NEW YORK (Reuters) - General Electric Co shareholders were dealt yet another blow on Tuesday.
The U.S. industrial conglomerate said it would restructure its power unit, and said it faced a deeper accounting probe as new Chief Executive Larry Culp moved to try to revive the struggling company.
GE shares were down 10 percent, dropping below $10 to touch their lowest point since early 2009. Shares of GE, which was booted from the blue-chip Dow Jones Industrial Average earlier this year, are now down more than 40 percent this year and have lost two-thirds of their value since the end of 2016.
For longtime shareholders, Tuesday’s third-quarter report delivered another bitter pill. Cash-needy GE all but eliminated its quarterly dividend, slashing it to a penny a share from 12 cents.
The dividend cut marks a major shift for GE, whose shares regularly offered a higher dividend yield than the S&P 500 for about the past 15 years.
GE’s $4.17 billion dividend cut is the eighth largest in the history of S&P 500 companies, according to Howard Silverblatt, senior index analyst at Standard & Poor’s.
GE also holds title to the largest dividend reduction, according to Silverblatt, for its $8.9 billion cut in February 2009 during the throes of the financial crisis, when Jeff Immelt was CEO.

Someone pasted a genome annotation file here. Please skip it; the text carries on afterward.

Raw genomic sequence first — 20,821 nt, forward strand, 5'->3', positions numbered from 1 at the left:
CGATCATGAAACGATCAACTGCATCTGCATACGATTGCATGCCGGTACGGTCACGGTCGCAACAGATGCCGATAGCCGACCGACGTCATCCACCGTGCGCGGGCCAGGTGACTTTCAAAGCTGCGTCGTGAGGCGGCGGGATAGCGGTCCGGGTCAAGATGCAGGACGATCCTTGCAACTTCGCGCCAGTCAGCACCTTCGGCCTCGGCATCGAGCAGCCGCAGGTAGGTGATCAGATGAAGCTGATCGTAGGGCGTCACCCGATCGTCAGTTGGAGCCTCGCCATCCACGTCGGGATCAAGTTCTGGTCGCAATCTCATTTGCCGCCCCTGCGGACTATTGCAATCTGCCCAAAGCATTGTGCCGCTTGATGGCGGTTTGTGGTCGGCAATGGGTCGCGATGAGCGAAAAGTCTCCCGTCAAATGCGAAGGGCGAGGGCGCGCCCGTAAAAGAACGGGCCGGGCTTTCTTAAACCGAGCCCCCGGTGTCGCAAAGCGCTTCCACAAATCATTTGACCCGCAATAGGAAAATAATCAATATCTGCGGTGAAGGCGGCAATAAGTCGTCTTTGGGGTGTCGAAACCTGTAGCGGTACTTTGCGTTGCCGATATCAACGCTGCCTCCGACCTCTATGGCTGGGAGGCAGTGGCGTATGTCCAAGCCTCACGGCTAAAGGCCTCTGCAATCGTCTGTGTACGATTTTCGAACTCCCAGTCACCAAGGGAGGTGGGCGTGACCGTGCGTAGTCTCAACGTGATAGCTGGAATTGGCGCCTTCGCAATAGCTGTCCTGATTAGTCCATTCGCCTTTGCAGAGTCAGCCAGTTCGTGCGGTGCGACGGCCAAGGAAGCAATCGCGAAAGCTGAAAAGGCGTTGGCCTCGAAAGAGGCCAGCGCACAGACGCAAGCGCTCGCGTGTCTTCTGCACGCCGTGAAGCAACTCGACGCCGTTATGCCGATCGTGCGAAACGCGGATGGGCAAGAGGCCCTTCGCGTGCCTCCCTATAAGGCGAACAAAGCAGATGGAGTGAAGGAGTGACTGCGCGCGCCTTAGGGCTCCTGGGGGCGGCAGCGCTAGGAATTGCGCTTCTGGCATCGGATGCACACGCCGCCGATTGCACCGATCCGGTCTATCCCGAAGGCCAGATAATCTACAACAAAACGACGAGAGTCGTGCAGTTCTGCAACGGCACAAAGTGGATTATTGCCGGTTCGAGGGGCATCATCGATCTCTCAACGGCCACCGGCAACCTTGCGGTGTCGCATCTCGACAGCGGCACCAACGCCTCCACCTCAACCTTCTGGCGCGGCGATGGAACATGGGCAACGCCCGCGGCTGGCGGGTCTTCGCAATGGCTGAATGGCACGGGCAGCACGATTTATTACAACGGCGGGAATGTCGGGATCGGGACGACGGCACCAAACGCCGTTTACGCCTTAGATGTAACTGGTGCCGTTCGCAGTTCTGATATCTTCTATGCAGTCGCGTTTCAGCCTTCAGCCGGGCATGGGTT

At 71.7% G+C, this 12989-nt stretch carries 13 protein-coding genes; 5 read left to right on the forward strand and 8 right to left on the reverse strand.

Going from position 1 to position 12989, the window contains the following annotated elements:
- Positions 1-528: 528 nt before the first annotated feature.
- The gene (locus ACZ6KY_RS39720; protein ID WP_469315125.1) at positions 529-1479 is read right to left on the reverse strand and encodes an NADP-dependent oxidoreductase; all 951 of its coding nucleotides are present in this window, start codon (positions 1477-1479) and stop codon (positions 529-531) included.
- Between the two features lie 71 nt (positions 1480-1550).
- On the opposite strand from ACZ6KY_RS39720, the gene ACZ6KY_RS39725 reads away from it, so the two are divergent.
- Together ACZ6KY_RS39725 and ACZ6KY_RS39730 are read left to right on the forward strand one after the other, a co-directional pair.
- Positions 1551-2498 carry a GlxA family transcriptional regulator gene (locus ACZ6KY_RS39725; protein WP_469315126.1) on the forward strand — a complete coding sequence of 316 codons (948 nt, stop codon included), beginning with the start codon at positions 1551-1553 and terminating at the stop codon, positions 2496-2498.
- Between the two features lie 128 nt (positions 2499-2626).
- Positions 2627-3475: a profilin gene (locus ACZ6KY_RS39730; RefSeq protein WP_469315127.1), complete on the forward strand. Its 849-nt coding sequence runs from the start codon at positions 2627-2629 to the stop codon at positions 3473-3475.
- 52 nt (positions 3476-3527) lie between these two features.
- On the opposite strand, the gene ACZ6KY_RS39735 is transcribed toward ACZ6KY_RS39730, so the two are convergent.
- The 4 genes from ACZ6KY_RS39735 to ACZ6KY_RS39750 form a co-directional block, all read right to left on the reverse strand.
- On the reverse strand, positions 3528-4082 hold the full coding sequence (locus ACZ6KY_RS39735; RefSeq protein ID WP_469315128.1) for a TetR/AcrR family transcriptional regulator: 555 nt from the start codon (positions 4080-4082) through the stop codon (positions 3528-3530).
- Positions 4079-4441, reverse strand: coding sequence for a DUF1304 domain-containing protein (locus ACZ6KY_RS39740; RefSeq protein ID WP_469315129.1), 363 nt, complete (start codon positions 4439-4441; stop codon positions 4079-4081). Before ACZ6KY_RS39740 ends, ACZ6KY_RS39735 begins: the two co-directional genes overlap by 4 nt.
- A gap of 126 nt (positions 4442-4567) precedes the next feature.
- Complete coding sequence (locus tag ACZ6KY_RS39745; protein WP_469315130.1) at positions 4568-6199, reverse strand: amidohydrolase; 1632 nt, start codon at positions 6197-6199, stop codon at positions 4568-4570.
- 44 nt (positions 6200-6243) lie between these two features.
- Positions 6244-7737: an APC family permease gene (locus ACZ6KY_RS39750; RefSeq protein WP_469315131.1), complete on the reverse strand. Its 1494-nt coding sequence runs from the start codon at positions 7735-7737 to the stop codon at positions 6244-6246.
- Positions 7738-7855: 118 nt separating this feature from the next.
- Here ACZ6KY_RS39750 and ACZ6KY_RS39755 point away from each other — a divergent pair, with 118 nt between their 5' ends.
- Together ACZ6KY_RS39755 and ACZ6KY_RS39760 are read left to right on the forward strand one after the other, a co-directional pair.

GE also lays claims to the ninth spot for dividend reductions, for the $4.16 billion cut made about a year ago under recently departed CEO John Flannery. That gives GE three spots in the top 10 for Silverblatt’s list of biggest-ever cuts.
At its peak, GE lavished shareholders with more than $12 billion a year in dividends. Next year it will pay out less than $500 million.
GE’s once-fat payout helped cushion shareholders from the stock’s rocky performance. Over the past decade GE shares have slumped nearly 50 percent, but its total return, including reinvested dividends, was just negative 26 percent.
Now shareholders will no longer be able to bank on the safety net of a rich dividend.
Once the biggest U.S. company by market value, GE’s market capitalization fell below $90 billion on Tuesday, less than one-sixth of its level in 2000.
The declining market cap means the influence of the one-time economic bellwether on the benchmark S&P 500 has also fallen dramatically. Its impact in the S&P 500 now is less than 1/10th that of the influence of Apple, the biggest U.S. company with a market value eclipsing $1 trillion.
On Tuesday, GE reported a loss of $22.8 billion for the third quarter, as it wrote down $22 billion in goodwill because promised profits from its power unit are now unlikely.
GE did not cut its earnings forecast for the year from the most recent $1.00 to $1.07 per share.
But analysts are bracing for another decline in annual earnings, according to Refinitiv data, which would continue a steady decline for GE’s earnings.
Reporting by Lewis Krauskopf and Dan Burns; Editing by Leslie Adler